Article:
Fascinating mysteries hidden in 5 of the greatest paintings

Fascinating mysteries hidden in 5 of the greatest paintings


The greatest works of painting in the history of artwork are either associated with mysteries or for encrypted message they hid under layers of paintings. Modern day x-ray technology has enabled to confirm material aspects of this hidden impressionism. Some other works are said to have helped scientists study severe psychotic disorders. Only a lunatic would tell you how chaotic his world is. The Starry Night is proof of aforesaid statement. Take a look at the five such works which are more than just beautiful artworks.

Rembrandt’s Secrete Technique

 mirror techniue by rambardt

Rembrandt Harmenszoon van Rijn, a Dutch, was one of the greatest painters and printmaker. His works had altogether different charm. Other than his brushstrokes and colors, he had a secrete technique with which he controlled light and interference of surroundings. He used mirrors and lighting like modern day photographers. His secrete techniques remained secret until historians stumbled across it.

The Last SupperThe last supper

Leonardo Da Vinci literally doesn’t require introduction, thanks to his Mona Lisa. However, historians have ever asserted that his works had hidden codes or encrypted a message using complex techniques. One of his well known painting, other than Mona Lisa, The Last Supper contains a hidden musical score if decoded accurately. The position and arrangements of members, their hands, bread etc. is such that when read right to left in the manner Da Vinci wrote, a coherent score composition is revealed, which can be played as harmony about Jesus.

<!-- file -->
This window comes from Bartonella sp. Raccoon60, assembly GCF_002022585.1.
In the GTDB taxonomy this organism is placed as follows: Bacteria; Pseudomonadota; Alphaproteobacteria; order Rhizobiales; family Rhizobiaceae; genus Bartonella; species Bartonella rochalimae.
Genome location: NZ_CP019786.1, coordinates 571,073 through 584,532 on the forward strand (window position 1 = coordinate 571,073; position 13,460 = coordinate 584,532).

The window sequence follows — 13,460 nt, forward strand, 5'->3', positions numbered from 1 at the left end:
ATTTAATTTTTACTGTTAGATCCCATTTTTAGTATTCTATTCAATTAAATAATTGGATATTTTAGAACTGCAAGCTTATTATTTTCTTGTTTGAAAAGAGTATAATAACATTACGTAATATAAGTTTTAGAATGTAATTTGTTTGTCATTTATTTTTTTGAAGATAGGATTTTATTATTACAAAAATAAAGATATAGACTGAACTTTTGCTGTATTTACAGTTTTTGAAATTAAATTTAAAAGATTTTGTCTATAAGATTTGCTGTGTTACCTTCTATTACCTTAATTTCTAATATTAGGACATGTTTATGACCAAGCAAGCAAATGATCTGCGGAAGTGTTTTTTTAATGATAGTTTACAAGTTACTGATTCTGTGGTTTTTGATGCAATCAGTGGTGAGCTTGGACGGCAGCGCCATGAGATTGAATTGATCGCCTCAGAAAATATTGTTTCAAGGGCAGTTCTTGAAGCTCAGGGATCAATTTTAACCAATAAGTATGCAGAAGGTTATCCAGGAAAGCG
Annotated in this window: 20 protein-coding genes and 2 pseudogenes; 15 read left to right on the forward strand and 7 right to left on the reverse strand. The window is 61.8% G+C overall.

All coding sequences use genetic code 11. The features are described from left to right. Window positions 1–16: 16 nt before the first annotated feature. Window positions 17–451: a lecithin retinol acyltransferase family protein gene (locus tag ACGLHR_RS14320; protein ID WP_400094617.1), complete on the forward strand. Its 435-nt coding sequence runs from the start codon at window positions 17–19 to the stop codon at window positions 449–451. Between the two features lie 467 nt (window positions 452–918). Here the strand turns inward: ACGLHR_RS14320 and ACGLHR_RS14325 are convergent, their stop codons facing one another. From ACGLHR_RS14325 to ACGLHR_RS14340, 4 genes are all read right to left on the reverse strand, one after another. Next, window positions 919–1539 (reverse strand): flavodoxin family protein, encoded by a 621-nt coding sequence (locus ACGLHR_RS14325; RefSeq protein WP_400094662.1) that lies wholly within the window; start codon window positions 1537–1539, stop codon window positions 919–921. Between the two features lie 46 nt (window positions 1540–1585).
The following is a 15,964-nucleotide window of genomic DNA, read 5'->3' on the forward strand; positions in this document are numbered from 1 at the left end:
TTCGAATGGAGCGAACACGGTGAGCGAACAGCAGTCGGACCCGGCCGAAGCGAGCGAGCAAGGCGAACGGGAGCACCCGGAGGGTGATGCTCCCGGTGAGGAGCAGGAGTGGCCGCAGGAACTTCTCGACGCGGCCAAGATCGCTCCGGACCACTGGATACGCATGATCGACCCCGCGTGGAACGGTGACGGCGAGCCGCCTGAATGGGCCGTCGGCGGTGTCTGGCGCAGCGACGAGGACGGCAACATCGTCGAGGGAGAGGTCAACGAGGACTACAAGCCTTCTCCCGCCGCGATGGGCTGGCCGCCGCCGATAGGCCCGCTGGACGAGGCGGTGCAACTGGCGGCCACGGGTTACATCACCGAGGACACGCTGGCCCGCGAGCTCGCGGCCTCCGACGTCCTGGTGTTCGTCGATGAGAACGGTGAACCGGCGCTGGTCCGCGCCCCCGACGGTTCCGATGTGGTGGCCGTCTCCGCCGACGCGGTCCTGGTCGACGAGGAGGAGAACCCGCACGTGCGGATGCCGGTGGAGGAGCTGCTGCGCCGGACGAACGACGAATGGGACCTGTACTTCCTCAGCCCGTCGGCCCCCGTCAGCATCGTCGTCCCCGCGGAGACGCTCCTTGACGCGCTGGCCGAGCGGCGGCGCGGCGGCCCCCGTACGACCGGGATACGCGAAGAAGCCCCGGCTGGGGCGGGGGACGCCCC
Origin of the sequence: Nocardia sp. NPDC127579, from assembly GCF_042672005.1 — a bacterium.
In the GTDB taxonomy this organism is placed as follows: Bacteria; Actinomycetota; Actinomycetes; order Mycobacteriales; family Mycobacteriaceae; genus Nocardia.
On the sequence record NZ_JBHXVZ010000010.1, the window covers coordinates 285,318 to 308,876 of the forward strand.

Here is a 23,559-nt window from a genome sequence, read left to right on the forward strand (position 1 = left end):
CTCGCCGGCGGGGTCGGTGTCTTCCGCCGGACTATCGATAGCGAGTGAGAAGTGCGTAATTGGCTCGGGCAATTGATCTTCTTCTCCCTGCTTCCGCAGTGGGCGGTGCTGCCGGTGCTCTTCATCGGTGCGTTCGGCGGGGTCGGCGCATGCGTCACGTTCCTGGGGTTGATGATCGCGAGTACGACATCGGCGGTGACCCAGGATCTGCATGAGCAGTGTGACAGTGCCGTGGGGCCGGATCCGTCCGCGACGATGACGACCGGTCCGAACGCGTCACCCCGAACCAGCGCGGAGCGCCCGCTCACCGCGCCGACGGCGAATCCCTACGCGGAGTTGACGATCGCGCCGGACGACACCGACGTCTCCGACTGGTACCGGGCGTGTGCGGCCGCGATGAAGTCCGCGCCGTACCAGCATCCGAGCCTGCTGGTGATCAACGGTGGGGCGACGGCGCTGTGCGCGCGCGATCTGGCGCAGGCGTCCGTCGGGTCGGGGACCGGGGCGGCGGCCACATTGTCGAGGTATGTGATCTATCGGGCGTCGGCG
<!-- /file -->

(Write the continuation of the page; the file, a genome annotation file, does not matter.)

Starry Nightsstarry Night

It’s an oil painting by the Dutch post-impressionist painter Vincent van Gogh painted in 1889 when he was in the Saint-Remy-de-Provence Asylum. He had painted the Starry Night during the worst phase of his psychotic condition. It was in 1940, long after his death, that it was established as most accurate depiction of turbulence and the turbulent flow. No one could ever depict it or manifest in graphics, but van Gogh was able to draw it. It remains a relevant piece of artwork even for psychologists.

Monet’s CataractJapanese bridge

What would happen if a painter gradually loses his vision, but still he continue to paint from his perspective no matter how fade or blur it was? Well, Claude Monet, one of the greatest artists of the impressionist movement, suffered from cataracts that consumed his ability to see as he grew older. From 1800 to 1923, his artworks included blurred colors, faded or over-compensated colors. The Japanese Bridges is known for its unusual striking colors. After going through a surgery in 1923 when he reviewed his works, he literally burned them realizing how miserable his eyesight was. The remaining pieces remain as documented record of his suffering in a work of art.

The Blue Room


The Blue Room was painted in 1901 while he was going through is blue phase. He was poverty stricken and depressed at that time. Use of blue pigments expresses his blues and melancholic state. What fascinated historians is when the painting is examined by infrared technology, mysterious man becomes visible beneath the painting – a man wearing a bow tie. But it’s still not revealed what he intended to convey through it.